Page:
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Stacey Feintuch

Stacey Feintuch is a Blogger, Freelance Writer, Public Speaker and Young-ish Widow

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Study Links Irregular Weekend Eating to Obesity

Study Links Irregular Weekend Eating to Obesity

Learn more about this and other health headlines from this past week.

Metabolic Syndrome

A new study by the University of Barcelona found that irregularity in eating schedules during the weekend, named by the authors as ‘eating jet lag,’ could be related to an increase of body mass index. These results, published in Nutrients, were independently taken from factors such as the quality of the diet, physical activity levels, social jet lag and chronotype (natural predisposition to a certain sleeping schedule).

Read more about the study here.

If you want more health headlines, we’ve combed through this week’s top stories, so you don’t have to do so.

Healthy Low-Carbohydrate and Low-Fat Diets May Reduce Risk of Premature Death

When eating a low-carbohydrate or low-fat diet, choosing healthy foods is key to reducing the risk of premature death, according to a study led by researchers from Harvard T.H. Chan School of Public Health. People who ate healthy versions of the diets—filling their plates with whole grains, non-starchy vegetables, whole fruits and nuts—had a lower risk of premature death compared to people who didn’t follow either diet. What’s the best diet to lose weight?

Blood Tests May Predict Timing of Last Menstrual Period 

Blood tests could replace menstrual periods as a gauge for when a women is nearing menopause, according to new research published in the Endocrine Society’s Journal of Clinical Endocrinology & Metabolism. The study found measuring levels of anti-Müllerian hormone (AMH) can predict when a woman’s final menstrual period will occur. AMH indicates how many eggs a woman has left. Women are born with their lifetime supply of eggs, and the supply decreases as women approach menopause. For women who are deciding whether to have surgery to manage fibroids or whether it is safe to stop using birth control, having an AMH measurement can provide information about the timing of menopause. A low AMH level in a woman who is more than 48 years old indicates that menopause is likely approaching. Learn how to stay heart healthy after menopause.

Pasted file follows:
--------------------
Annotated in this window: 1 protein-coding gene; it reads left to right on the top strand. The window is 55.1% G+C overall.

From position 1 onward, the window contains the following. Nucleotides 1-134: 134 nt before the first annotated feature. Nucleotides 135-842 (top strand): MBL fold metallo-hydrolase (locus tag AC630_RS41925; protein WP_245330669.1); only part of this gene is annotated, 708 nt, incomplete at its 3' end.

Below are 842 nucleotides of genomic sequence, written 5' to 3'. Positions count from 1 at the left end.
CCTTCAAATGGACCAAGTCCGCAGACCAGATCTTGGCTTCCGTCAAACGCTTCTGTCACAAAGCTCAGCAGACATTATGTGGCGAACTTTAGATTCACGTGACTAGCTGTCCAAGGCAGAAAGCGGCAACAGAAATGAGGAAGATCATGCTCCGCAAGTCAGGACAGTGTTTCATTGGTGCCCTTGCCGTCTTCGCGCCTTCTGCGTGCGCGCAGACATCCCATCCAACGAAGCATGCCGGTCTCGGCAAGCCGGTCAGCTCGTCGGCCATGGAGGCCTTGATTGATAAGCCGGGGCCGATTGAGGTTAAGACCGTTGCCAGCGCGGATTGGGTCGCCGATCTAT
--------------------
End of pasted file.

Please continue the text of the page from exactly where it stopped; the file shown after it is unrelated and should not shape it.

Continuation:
Breastfeeding and Childbearing Linked to Lower Early Menopause Risk

A lower risk of early menopause has been found among women who had at least one pregnancy lasting at least six months and among those who had breastfed their infants. Risk was lowest among those who breastfed exclusively. Pregnancy and breastfeeding generally prevent ovulation and may slow the natural depletion of ovarian follicles over time, researchers said in JAMA Network Open. So, pregnancy and breastfeeding are believed to lower the risk of early menopause, which is defined as the end of menstruation before age 45. Early menopause is associated with increased risk of cardiovascular disease, cognitive decline and osteoporosis. Here is how to prepare for menopause.

Eating Yogurt May Help Lessen the Risk of Breast Cancer

One cause of breast cancer may be inflammation triggered by harmful bacteria, suggest researchers. Scientists advise consuming natural yogurt, which contains beneficial bacteria that dampens inflammation and is similar to the bacteria found in breastfeeding mothers. Their suggestion is that this bacteria is protective because breastfeeding reduces the risk of breast cancer. The consumption of yogurt is also associated with a reduction in the risk of breast cancer. Get breast cancer basics.

Hot Flashes Impair Memory Performance

A new study suggests that hot flashes are associated with decreased verbal memory and with changes in brain function during encoding and retrieval of memory, especially in the hippocampus and prefrontal cortex. Study results are published online in Menopause, the journal of The North American Menopause Society (NAMS). Is getting hot flashes genetic?

For Most Americans, Dining Out Is a Recipe for Unhealthy Eating
Eating out is a recipe for meals of poor nutritional quality in most cases, according to a new study by researchers at the Friedman School of Nutrition Science and Policy at Tufts University. The study in Journal of Nutrition analyzed the dietary selections of more than 35,000 U.S. adults from 2003-2016 in the National Health and Nutrition Examination Survey (NHANES) who dined at full-service (those with wait staff) or fast-food restaurants, which included pizza shops and and fast-casual spots. Researchers assessed nutritional quality by evaluating specific foods and nutrients in the meals, based on the American Heart Association 2020 diet score. At fast-food restaurants, 70 percent of the meals Americans consumed were of poor dietary quality in 2015-16, down from 75 percent in 2003-04. At full-service restaurants, about 50 percent were of poor nutritional quality, an amount that remained stable over the study period. The remainder were of intermediate nutritional quality. Authors found that less than 0.1 percent—almost none—of all the restaurant meals consumed over the study period were of ideal quality.

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